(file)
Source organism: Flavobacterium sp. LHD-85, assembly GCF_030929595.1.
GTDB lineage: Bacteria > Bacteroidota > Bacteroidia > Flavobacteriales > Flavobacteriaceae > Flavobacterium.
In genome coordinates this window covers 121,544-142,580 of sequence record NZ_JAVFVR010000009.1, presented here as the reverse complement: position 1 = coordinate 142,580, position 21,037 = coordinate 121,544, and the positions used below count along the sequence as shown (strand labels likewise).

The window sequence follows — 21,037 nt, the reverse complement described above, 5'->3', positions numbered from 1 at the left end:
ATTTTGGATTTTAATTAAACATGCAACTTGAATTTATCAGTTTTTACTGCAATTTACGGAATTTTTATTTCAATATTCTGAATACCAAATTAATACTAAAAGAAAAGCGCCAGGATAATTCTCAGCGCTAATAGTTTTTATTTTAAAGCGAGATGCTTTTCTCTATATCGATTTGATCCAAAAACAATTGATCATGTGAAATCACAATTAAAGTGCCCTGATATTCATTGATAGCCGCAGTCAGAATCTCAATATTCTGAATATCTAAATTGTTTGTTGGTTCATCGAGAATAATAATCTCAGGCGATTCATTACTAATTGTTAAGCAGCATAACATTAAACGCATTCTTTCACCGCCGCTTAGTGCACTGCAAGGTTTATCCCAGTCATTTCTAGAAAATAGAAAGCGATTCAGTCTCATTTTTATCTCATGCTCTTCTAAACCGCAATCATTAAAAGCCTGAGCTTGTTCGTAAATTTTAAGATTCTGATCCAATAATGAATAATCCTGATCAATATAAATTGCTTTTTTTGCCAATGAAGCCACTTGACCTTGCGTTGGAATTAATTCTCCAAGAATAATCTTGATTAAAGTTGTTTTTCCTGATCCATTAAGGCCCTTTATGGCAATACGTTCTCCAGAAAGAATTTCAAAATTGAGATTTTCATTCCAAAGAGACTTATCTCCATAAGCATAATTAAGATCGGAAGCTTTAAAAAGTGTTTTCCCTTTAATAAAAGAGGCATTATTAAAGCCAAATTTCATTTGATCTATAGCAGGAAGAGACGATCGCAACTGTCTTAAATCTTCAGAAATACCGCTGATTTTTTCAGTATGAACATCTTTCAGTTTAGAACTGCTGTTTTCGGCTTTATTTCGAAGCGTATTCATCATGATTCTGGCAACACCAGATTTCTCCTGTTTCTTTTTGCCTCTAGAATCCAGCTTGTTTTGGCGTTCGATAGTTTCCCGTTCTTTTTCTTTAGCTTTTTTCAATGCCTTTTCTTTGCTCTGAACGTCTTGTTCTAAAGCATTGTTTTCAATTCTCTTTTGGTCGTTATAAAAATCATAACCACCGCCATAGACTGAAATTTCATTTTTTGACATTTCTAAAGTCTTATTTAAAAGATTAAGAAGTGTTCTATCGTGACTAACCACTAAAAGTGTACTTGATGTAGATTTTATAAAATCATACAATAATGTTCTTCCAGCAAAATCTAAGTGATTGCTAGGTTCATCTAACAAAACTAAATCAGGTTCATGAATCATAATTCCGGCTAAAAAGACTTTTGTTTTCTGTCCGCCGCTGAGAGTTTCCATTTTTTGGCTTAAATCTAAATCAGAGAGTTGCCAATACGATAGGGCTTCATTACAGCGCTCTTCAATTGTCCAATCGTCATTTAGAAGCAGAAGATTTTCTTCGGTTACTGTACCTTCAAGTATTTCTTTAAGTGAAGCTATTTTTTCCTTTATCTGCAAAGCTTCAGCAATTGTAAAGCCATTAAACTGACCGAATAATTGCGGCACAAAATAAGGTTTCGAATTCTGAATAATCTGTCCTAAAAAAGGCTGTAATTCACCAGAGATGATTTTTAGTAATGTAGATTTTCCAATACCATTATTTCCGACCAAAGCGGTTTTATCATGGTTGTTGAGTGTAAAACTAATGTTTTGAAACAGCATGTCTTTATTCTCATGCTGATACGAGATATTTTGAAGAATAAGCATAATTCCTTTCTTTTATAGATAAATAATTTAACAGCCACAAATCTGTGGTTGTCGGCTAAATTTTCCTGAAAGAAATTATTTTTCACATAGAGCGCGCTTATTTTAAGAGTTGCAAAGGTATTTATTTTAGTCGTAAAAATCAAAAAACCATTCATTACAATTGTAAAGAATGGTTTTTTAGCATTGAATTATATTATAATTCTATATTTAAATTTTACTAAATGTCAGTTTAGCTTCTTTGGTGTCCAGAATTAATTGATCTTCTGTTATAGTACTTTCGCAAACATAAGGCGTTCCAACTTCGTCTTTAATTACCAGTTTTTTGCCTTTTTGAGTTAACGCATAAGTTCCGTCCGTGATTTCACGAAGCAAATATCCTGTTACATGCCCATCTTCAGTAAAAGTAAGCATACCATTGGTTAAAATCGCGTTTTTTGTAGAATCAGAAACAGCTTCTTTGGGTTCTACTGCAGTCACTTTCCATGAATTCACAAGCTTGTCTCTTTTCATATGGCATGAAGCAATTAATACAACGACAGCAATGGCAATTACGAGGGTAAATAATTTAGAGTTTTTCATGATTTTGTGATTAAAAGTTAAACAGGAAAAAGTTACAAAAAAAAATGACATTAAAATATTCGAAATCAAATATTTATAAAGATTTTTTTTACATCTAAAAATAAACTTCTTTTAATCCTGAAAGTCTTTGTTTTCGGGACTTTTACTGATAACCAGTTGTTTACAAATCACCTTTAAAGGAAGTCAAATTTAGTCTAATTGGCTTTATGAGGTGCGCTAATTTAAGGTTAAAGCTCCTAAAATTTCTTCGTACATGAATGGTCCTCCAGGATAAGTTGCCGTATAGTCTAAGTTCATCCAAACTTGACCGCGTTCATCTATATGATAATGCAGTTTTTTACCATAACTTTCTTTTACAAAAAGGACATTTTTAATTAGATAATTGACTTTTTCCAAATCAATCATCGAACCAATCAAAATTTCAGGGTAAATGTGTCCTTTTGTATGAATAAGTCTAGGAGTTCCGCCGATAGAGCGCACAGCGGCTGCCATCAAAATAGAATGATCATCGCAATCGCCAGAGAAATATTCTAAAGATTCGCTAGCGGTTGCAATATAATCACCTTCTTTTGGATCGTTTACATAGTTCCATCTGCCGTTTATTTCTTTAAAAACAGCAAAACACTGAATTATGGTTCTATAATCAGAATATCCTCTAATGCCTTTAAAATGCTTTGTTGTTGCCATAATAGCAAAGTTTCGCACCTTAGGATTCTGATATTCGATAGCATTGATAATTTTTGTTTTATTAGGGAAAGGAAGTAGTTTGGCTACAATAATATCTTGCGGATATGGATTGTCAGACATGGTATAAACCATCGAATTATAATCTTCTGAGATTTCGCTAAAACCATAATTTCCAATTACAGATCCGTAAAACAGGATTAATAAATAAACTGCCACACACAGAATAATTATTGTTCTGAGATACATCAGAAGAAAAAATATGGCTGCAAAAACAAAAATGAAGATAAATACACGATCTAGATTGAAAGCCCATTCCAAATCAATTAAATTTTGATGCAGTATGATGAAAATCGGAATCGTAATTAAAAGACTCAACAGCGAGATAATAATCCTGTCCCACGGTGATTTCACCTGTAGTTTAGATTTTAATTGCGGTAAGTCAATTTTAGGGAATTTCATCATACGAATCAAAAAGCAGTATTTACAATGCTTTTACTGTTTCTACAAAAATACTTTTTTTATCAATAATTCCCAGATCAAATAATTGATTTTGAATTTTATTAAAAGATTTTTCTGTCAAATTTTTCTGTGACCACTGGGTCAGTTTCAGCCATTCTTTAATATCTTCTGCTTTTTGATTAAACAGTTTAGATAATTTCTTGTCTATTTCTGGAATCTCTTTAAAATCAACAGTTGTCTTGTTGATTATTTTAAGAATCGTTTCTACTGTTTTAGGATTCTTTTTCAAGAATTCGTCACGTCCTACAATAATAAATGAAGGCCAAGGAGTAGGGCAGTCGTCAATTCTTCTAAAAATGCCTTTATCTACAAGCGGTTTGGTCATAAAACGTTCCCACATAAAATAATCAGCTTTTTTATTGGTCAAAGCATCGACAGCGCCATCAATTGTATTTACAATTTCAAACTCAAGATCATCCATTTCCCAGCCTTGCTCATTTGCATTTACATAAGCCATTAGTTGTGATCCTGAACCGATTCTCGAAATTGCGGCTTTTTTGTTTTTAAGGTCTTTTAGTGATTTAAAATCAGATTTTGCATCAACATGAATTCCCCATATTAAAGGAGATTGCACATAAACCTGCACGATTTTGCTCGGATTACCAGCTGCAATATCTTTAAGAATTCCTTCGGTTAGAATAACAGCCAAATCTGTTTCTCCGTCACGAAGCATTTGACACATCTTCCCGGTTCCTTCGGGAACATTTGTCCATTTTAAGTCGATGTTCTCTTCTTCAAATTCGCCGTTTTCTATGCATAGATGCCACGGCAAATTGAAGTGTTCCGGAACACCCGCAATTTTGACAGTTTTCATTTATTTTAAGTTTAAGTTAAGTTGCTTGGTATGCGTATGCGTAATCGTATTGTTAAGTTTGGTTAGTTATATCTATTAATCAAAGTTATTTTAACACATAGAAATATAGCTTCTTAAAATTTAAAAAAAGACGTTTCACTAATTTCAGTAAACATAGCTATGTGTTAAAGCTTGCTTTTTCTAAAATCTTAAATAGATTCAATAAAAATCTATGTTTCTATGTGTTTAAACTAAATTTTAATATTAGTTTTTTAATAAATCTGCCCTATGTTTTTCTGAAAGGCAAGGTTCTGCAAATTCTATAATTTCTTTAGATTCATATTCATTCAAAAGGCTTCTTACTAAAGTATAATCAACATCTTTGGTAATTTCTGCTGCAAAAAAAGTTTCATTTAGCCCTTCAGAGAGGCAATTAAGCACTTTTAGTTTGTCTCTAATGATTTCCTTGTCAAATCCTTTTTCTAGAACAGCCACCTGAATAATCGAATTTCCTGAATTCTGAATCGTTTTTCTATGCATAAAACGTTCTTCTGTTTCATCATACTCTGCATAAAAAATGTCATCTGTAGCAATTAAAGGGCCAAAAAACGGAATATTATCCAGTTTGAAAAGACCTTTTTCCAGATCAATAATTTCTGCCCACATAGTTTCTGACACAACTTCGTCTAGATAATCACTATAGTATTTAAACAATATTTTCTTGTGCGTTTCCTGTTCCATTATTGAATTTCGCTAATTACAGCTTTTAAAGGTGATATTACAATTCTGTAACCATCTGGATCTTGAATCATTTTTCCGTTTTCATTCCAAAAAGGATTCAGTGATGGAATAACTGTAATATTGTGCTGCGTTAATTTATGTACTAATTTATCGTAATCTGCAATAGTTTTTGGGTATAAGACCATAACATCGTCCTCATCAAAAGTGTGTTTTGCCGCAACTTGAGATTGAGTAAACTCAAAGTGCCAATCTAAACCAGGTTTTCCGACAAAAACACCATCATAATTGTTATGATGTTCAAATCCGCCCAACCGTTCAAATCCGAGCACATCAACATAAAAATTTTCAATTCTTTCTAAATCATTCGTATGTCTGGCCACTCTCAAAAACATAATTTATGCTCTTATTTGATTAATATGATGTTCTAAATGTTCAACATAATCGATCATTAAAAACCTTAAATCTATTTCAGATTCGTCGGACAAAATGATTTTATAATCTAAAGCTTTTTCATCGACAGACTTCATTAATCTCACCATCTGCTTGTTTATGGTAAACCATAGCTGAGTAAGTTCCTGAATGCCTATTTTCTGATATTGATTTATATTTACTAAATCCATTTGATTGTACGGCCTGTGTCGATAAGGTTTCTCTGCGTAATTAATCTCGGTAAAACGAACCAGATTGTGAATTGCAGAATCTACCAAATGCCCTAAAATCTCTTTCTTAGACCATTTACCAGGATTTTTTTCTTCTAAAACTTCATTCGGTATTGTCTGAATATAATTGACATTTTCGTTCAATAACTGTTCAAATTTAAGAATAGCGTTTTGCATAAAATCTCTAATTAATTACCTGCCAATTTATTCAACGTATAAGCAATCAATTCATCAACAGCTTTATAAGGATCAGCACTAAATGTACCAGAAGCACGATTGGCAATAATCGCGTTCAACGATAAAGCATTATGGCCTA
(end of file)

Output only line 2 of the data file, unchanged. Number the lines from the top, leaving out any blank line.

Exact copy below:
GTDB lineage: Bacteria > Bacteroidota > Bacteroidia > Flavobacteriales > Flavobacteriaceae > Flavobacterium.